Sunday, October 29, 2017

Flint (Sony Pictures Television/Lifetime, 2017)

by Mark Gabrish Conlan • Copyright © 2017 by Mark Gabrish Conlan • All rights reserved

I watched last night’s “Premiere” of one of the best and strongest movies I’ve ever seen on Lifetime, Flint, one of their rare excursions into socially conscious drama (along with Custody — which they re-ran right after Flint and was a quite good political film about the legal system and how it handles cases of suspected child abuse, and particularly how much harder the authorities are on people of color accused of abusing or neglecting their kids than they are on whites — For the Love of a Child, Prayers for Bobby, A Girl Like Me and the quite remarkably class-conscious Restless Virgins). Flint also has considerably more prestigious credits than usual for a Lifetime movie: the director is Bruce Beresford, who was part of the late 1970’s/early 1980’s Australian breakout with Breaker Morant and directed Driving Miss Daisy, and the stars include two of the greatest African-American soul singers of the day, Queen Latifah and Jill Scott, as well as white actor Rob Morrow. As you might expect, the film is about the water crisis at Flint, Michigan that started in 2014 when Rick Snyder, the Republican governor of Michigan, passed a bill through the Republican state legislature that allowed for the state to suspend democracy in cities that were in financial trouble and appoint “emergency managers” with dictatorial power over local governments. Flint’s emergency manager decided that one of the ways he would cut the city’s budget was to break its contract with Detroit’s municipal water utility, which got its water from Lake Huron and the Detroit River, and instead get Flint’s water from the Karegnondi Water Authority (KWA).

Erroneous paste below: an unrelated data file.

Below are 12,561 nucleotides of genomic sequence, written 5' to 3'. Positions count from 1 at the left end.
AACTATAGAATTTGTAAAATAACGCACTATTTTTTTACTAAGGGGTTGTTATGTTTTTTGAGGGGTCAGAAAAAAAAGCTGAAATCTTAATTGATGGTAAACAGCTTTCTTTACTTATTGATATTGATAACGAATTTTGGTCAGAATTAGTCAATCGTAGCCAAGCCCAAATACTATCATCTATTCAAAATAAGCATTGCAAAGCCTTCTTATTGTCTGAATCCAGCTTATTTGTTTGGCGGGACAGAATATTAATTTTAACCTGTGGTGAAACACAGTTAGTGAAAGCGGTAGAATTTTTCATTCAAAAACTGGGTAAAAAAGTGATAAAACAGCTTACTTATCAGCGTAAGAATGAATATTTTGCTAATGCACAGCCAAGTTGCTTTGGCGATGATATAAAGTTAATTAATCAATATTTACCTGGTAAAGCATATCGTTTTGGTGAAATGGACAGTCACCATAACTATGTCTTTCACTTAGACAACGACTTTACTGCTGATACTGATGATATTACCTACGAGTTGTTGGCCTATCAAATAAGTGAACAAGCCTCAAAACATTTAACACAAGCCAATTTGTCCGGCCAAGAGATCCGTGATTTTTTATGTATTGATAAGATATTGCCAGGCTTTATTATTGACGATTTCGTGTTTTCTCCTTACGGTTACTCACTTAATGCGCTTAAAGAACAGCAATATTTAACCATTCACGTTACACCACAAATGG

However, using KWA water would require constructing an elaborate pipeline to get it to Flint, so in the meantime Flint’s manager decided the city would get its water from the Flint River, even though for decades the Flint River had been the dumping ground for industrial pollutants from the huge auto factories located there. (Remember that before the water crisis the two things Flint was most famous for were the sit-down strike of GM’s auto workers in 1936-37 that ultimately led to the recognition of the United Auto Workers, and the bitterly satirical film Roger and Me made by Michael Moore in 1989 about what happened to Flint economically and culturally when GM closed that famous plant.) The film Flint opens with a bizarre celebration at the Flint water plant in which the staff seem all too happy about the changeover to Flint River Water — and then we start meeting the principals. Iza Banks (Queen Latifah) is a mother who gets concerned when her daughter Adina (Lyndie Greenwood) has a miscarriage just a week or two after her last pre-natal examination said her baby was coming along just fine. LeeAnne Walters (a finely honed performance by Betsy Brandt) is a housewife and mother who’s alerted to the water crisis when her kids smell what’s now coming out of their taps and say it seems spoil. “Water doesn’t spoil,” LeeAnne innocently tells her family, until one of her kids starts acting out, having temper tantrums and smashing his toys, while another starts developing rashes and losing his hair in clumps. Melissa Mays (Marin Ireland) is a local organizer who starts researching water contamination online, and Nayyariah Sharif (Jill Scott) is a local pediatrician who’s alerted to the problem when a nurse on her staff steals medical records that indicate a lot of the kids they see are having problems that indicate some sort of toxic contamination of their environment. The four unlikely activists attend a meeting of the Flint City Council, where they’re treated like hysterical cranks — one city official even accuses them of putting teabags in their water samples to make the city’s water look brown — until they finally attract the attention of some experts who verify what’s happening. One of the bureaucratic heroes is Environmental Protection Agency (EPA) investigator Miguel Del Toral (Juan Carlos Velis), who does his own tests confirming high levels of lead in Flint’s water. The lead comes from the industrial pollutants in the Flint River and also from the ancient pipes installed in Flint’s houses, particularly the older ones, which are made of lead and which cross-react with the industrial pollutants to release lead into the water.